ESRL/PSD Seminar Series
Flash Flood Verification Problems: Pondering Precipitation Proxies
Colorado State University
The prediction of flash floods is a notoriously challenging forecast problem, requiring not only accurate prediction of heavy rainfall magnitudes, but also on the spatiotemporal distribution of that rainfall; the hydrologic interactions between precipitation, terrain, and land surface; and also on antecedent precipitation and its effects on soil conditions. Further exacerbating the flash flood forecast problem is the considerable difficulty in verifying flash flood events, an essential component to forecasting any phenomenon. Flash flood reports and warnings are subject to population bias, with report databases often missing transient floods in very rural areas, and also to varying reporting and report encoding practices in different regions of the United States. It is often attractive to consider flash flood potential in a simplified framework considering only the quantitative precipitation estimates (QPEs) or forecasts (QPFs), depending on the context. There are numerous ways to estimate risk of flash flooding directly from QPEs, such as exceedances of some precipitation threshold within a prescribed time interval (e.g. 3”/3 hr.); by exceedances of average recurrence intervals (ARIs), which determine amounts required for a fixed frequency of exceedance given the local precipitation climatology; or by products such as Flash Flood Guidance (FFG), featuring dynamically varying thresholds that account for the antecedent conditions and hydrologic characteristics at the location. Through these come many different ways to use QPE to assess whether a flash flood is likely to occur (in the forecasting context) or has occurred (in the analysis context). Factors to consider include the precipitation accumulation interval length, which can vary from subhourly to over an entire day; threshold source and magnitude; and QPE source. Three popular QPE sources—the Multi-Radar/Multi-Sensor System (MRMS), NCEP Stage IV Precipitation Analysis (ST4), and the Climatology Calibrated Precipitation Analysis (CCPA)—are compared over a 2.5 year record from January 2015 through June 2017 for exceedances of different thresholds—including fixed amounts, ARIs, and FFG—which are used as candidate proxies for flash flooding. These threshold exceedances are then evaluated against flash flood warnings and reports to assess degree of correspondence. A synthesis of recurring systematic issues with the different QPE sources is presented, as well as which exceedances provide the best and worst correspondence with flash flood observations. Some results reconfirm conventional wisdom in flash flood analysis, while others prove contrary to what one might expect.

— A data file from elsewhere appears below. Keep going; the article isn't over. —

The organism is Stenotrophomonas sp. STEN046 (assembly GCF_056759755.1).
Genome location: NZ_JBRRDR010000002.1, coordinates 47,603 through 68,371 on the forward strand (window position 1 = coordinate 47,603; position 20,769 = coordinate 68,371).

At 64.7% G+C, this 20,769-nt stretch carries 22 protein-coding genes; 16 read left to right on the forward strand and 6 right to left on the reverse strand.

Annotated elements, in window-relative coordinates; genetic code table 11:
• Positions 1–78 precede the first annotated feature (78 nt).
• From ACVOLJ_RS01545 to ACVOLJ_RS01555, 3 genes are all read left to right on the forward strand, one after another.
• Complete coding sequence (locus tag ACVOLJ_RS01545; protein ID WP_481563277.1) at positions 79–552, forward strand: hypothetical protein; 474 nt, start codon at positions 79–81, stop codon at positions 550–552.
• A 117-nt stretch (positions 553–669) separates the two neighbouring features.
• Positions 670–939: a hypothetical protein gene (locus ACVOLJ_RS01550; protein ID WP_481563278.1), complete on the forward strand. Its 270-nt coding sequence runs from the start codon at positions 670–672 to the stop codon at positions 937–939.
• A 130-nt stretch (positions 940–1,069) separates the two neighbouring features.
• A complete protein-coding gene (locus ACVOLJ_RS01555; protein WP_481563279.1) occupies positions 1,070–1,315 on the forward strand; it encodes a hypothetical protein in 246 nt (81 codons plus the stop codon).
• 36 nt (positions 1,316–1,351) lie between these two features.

Seminar Coordinator: Robbie Desen (Robbie.Desen@noaa.gov)
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